Mary and Jim travelled on a plane to Australia in August 1966. It was Mary’s first time on a plane and for her the journey was not pleasant as she was stuck with two little children. When they arrived in Adelaide, all the newly arrived migrants were divided up to go to different hostels. Mary and Jim were taken to Smithfield Hostel north of Adelaide.

JM: So we got in this big car and he whipped us off to the city like and we passed all the car yards that were there at the time.
MW: And it was an evening, it was in the evening.
JW: It was in the evening, it was dark really.
MW: Yeah and it was August, very cold. And I can remember that trip like it was today because we came down that road, it must have been —
JW: Main North Road.
MW: I don’t know if it was Main North Road now or that other road that leads the Salisbury way, what’s that called?
I forget what that road was called, see there’s the main road Waterloo Corner Road that goes right into the city. Now over Salisbury way and Elizabeth, there’s another road that leads to Gepps Cross, I don’t know whether it was that road or not, but anyway whatever road it was I can remember all these car yards and all the bunting and lights everywhere and I thought it was really glamorous. You know all these lights, lights everywhere you know and I was really excited.’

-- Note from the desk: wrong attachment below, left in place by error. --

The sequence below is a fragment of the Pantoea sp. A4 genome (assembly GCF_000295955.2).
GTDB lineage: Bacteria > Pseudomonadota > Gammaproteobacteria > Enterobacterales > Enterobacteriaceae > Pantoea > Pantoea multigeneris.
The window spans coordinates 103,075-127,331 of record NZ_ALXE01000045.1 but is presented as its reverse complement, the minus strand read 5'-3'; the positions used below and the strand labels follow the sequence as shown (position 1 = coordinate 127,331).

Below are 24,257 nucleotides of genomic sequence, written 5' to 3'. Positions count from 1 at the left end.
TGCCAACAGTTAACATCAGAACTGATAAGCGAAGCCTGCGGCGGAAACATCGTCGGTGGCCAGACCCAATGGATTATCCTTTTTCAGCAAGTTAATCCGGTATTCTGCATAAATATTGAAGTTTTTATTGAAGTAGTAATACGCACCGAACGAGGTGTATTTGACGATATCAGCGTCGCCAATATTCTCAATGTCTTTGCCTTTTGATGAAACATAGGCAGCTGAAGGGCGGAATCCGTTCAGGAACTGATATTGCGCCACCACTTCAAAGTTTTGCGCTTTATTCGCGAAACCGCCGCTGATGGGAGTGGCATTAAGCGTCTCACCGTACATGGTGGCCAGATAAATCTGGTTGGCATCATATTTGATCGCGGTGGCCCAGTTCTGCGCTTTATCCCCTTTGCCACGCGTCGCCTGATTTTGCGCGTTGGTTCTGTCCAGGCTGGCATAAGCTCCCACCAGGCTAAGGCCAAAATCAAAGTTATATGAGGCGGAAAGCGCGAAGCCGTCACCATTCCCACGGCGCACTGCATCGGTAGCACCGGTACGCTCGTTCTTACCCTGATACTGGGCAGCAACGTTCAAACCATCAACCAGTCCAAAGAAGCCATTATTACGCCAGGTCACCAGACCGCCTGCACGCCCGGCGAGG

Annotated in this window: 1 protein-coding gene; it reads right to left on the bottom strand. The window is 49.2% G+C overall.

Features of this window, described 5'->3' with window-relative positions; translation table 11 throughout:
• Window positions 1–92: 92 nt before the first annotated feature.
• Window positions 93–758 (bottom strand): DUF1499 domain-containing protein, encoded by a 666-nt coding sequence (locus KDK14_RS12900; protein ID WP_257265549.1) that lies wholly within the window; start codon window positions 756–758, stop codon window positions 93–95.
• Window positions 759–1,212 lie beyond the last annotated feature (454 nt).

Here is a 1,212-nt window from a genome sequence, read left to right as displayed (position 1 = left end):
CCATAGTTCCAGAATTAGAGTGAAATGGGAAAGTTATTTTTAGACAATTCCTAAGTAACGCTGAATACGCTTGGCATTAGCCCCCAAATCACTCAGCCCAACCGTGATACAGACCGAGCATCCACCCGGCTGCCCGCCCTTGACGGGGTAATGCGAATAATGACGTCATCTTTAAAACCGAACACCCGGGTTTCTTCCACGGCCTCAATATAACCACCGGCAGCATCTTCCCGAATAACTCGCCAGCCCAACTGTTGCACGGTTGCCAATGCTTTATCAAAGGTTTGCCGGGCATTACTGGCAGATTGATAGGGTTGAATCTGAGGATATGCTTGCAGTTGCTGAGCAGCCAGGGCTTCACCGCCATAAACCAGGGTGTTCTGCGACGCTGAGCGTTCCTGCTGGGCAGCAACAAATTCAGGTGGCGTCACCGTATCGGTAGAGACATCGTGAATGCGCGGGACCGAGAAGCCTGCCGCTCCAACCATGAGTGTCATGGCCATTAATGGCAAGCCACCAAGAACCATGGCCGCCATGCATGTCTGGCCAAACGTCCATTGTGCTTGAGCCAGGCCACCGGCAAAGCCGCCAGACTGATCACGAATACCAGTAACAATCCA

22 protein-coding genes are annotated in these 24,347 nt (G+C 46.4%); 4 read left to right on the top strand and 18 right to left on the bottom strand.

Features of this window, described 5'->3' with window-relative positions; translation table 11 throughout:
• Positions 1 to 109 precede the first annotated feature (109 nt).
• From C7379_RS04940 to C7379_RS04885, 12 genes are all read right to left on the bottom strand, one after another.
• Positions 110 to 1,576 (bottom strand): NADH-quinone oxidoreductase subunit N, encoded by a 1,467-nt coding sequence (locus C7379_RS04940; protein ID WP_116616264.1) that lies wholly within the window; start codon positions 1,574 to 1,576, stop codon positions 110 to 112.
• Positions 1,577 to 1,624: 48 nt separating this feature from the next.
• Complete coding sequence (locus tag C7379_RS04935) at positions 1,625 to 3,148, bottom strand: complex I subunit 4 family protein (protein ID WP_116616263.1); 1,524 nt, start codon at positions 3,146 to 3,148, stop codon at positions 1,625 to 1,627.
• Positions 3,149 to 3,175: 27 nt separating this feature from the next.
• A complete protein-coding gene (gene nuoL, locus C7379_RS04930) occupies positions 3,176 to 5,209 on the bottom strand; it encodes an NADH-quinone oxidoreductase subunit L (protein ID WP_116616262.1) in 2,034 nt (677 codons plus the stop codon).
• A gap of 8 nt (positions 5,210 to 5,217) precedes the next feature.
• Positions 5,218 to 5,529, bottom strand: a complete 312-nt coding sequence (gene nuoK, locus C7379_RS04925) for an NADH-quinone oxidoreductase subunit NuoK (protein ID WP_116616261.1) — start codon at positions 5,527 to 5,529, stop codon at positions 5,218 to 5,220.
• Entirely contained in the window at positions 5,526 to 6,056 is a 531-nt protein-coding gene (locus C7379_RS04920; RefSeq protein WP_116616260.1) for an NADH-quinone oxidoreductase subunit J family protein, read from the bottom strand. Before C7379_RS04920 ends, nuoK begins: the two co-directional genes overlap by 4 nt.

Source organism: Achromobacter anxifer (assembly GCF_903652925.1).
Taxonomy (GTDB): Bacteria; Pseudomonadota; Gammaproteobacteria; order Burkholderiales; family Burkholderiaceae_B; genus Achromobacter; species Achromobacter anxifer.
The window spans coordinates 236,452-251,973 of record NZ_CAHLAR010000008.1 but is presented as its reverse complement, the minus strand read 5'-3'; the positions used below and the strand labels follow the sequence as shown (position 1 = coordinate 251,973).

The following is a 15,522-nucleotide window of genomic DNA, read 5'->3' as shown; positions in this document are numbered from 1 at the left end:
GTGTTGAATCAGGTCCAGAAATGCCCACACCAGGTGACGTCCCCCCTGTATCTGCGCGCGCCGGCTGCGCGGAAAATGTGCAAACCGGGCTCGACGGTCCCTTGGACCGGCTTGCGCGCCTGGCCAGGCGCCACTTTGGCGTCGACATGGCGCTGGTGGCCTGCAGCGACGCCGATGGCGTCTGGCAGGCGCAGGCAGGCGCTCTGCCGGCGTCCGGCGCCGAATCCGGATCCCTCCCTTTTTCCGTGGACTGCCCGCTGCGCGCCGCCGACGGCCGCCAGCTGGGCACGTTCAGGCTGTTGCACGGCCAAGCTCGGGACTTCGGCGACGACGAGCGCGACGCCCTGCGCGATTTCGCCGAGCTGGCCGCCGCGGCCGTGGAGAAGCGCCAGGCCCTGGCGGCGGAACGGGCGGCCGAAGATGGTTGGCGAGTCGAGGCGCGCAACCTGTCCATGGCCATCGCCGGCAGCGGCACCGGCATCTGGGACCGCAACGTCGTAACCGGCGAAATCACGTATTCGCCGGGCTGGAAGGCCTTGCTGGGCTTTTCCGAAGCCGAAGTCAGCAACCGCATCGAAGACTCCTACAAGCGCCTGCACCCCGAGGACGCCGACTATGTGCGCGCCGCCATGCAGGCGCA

Jim who came on the Overland train from Melbourne to Adelaide, in October 1958 also remembers vividly his welcome at Finsbury Hostel.

‘We were met at the station by the Good Neighbour Council, and came to the hostel in coaches and we got a cup of tea and a piece of fruit cake (laughs). That sticks in my mind vividly, I can see the piece of fruit cake that we got.’

Migrant hostels were often the first accommodation for newly arrived migrants. There were at least twelve hostels in South Australia between 1947 and the mid-1980s. Hostels which accommodated British Migrants in particular included Rosewater Hostel, Gepps Cross Hostel, Elder Park Hostel and Finsbury Hostel, which was later renamed Pennington Hostel.

Hostel accommodation was established in existing buildings, often military barracks with communal dining, laundry and shower facilities. Later, transportable structures like Nissen huts were used. Migrants living in the hostels had very mixed experiences. It often depended on personal expectations and the different standards of the hostels.